Hindsight bias in depression

Julia Groß, Hartmut Blank, Ute Bayen

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People tend to be biased by outcome knowledge when looking back on events. This phenomenon is known as hindsight bias. Clinical intuition and theoretical accounts of affect-regulatory functions of hindsight bias suggest a link between hindsight bias and depression, but empirical evidence is scarce. In two experiments, participants with varying levels of depressive symptoms imagined themselves in everyday scenarios that ended positively or negatively, and completed hindsight and affect measures. Participants with higher levels of depression judged negative outcomes, but not positive outcomes, as more foreseeable and more inevitable in hindsight. They also recalled prior expectations about outcomes as more negative for negative, but not for positive outcomes. This memory hindsight bias was accompanied by disappointment, suggesting a relation to affect-regulatory malfunction. We propose that “depressive hindsight bias” indicates a negative schema of the past, and that it sustains negative biases in depression.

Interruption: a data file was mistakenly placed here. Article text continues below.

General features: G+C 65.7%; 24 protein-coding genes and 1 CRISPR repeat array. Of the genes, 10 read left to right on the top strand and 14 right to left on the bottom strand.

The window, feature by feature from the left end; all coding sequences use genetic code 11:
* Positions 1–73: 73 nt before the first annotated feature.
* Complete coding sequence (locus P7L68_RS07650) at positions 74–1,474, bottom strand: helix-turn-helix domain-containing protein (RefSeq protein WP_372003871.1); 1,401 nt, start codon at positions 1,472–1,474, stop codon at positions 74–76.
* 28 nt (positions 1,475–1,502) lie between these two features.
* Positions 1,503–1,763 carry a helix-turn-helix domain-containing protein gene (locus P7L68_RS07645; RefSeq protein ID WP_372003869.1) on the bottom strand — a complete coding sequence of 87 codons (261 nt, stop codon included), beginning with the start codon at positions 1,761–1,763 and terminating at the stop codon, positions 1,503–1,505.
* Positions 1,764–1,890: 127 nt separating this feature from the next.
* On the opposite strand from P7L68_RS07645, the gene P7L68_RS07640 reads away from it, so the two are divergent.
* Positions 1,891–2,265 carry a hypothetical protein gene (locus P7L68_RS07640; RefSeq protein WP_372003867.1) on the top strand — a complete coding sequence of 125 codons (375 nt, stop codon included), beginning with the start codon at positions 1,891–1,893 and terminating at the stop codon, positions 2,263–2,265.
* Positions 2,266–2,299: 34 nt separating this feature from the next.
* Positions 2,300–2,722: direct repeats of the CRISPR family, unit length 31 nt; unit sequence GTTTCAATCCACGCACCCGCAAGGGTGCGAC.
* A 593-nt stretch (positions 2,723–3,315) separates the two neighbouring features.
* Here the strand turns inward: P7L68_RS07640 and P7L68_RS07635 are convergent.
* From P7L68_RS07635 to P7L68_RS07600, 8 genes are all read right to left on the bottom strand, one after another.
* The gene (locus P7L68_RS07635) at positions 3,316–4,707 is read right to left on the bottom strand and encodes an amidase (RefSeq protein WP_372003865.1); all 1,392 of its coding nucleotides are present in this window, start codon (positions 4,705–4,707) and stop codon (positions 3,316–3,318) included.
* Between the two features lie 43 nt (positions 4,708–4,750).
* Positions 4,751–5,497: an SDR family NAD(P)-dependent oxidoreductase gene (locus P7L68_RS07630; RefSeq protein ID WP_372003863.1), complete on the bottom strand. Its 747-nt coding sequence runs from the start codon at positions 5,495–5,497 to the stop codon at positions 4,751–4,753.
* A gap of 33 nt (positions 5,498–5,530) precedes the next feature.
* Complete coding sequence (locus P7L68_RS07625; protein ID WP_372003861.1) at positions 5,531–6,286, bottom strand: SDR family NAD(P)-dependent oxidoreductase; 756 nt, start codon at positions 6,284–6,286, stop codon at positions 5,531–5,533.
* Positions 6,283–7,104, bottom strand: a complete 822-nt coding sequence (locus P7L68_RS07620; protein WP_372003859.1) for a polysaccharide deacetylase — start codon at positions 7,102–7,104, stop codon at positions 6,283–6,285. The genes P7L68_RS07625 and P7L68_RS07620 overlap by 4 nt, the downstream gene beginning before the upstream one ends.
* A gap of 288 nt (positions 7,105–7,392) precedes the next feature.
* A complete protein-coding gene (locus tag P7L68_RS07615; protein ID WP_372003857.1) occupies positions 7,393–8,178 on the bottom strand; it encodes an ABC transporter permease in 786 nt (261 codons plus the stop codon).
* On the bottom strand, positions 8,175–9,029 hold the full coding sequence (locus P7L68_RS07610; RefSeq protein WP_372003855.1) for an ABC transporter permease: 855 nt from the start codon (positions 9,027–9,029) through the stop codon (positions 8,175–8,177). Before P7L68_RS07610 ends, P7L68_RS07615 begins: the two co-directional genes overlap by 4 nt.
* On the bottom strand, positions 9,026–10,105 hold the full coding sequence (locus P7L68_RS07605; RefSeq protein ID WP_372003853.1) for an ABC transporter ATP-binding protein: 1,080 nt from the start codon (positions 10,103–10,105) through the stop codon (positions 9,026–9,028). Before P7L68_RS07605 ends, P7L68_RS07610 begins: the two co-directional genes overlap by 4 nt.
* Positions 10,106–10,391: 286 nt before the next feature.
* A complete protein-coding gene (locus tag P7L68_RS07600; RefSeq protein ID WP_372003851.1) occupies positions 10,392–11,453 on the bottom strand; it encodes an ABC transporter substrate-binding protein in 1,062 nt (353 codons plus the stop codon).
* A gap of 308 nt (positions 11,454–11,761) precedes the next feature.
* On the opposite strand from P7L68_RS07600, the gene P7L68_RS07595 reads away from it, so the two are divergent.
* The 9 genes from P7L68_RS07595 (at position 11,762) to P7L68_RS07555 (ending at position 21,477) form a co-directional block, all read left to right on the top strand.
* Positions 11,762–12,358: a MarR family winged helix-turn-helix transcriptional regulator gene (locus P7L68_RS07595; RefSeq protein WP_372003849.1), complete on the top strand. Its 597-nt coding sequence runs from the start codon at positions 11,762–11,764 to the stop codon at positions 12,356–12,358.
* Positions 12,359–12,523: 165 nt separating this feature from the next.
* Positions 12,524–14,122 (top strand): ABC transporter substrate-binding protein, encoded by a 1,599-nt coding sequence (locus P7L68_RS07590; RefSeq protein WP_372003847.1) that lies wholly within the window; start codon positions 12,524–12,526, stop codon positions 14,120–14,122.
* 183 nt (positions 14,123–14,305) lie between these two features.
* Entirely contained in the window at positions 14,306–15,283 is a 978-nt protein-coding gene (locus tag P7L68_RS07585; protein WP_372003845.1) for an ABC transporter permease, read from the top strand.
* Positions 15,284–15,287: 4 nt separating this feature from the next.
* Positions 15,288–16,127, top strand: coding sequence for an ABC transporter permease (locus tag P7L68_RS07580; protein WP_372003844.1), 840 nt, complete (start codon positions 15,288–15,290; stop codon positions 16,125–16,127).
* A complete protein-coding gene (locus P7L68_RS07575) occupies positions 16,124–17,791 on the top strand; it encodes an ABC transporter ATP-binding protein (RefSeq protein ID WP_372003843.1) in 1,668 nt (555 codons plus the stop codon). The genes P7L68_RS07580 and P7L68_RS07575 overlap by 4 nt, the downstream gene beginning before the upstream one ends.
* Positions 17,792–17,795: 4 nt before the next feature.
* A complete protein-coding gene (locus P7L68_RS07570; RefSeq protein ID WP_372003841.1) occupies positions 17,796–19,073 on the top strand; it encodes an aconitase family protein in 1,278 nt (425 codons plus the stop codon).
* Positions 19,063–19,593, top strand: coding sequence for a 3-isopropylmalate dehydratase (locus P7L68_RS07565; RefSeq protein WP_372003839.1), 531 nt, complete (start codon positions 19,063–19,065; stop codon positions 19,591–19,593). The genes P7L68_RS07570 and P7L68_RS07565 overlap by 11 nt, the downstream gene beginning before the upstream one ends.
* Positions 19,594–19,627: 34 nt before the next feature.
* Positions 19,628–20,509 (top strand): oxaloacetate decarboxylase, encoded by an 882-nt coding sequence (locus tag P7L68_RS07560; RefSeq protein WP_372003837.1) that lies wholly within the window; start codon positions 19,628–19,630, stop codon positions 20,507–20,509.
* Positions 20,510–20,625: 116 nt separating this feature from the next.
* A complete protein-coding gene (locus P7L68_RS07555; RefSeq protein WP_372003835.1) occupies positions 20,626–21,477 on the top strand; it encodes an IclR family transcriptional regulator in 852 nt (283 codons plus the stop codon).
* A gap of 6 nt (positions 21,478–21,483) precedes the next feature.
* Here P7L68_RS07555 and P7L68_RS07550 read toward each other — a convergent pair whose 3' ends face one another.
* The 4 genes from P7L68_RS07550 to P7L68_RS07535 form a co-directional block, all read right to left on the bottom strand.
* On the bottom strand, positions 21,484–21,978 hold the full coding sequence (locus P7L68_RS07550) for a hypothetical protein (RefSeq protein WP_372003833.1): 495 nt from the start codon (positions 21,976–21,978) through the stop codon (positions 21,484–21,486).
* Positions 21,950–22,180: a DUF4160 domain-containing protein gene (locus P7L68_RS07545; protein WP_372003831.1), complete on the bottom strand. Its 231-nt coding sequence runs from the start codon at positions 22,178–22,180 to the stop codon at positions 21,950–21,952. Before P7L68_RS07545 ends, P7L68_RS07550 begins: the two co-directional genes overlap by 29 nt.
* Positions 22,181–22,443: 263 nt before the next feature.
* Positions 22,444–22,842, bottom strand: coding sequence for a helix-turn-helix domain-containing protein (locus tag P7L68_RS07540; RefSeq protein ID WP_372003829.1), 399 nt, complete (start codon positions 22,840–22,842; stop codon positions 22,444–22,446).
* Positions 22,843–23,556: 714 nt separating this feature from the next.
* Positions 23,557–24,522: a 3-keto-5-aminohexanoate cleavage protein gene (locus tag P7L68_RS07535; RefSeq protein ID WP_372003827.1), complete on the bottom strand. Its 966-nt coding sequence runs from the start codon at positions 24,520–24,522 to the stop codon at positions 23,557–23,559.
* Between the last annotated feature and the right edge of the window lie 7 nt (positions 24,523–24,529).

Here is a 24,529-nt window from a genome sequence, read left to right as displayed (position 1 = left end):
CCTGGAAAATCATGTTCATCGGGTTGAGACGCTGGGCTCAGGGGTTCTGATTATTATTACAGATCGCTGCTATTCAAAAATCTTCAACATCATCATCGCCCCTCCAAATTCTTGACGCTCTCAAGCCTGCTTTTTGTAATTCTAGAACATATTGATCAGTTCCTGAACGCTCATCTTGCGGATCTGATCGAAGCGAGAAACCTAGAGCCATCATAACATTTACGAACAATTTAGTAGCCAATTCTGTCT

Original languageEnglish
Pages (from-to)771-788
Number of pages18
JournalClinical Psychological Science
Issue number5
Early online date7 Aug 2017
Publication statusPublished - 1 Sept 2017


  • hindsight bias
  • judgment bias
  • memory bias
  • individual differences
  • depression


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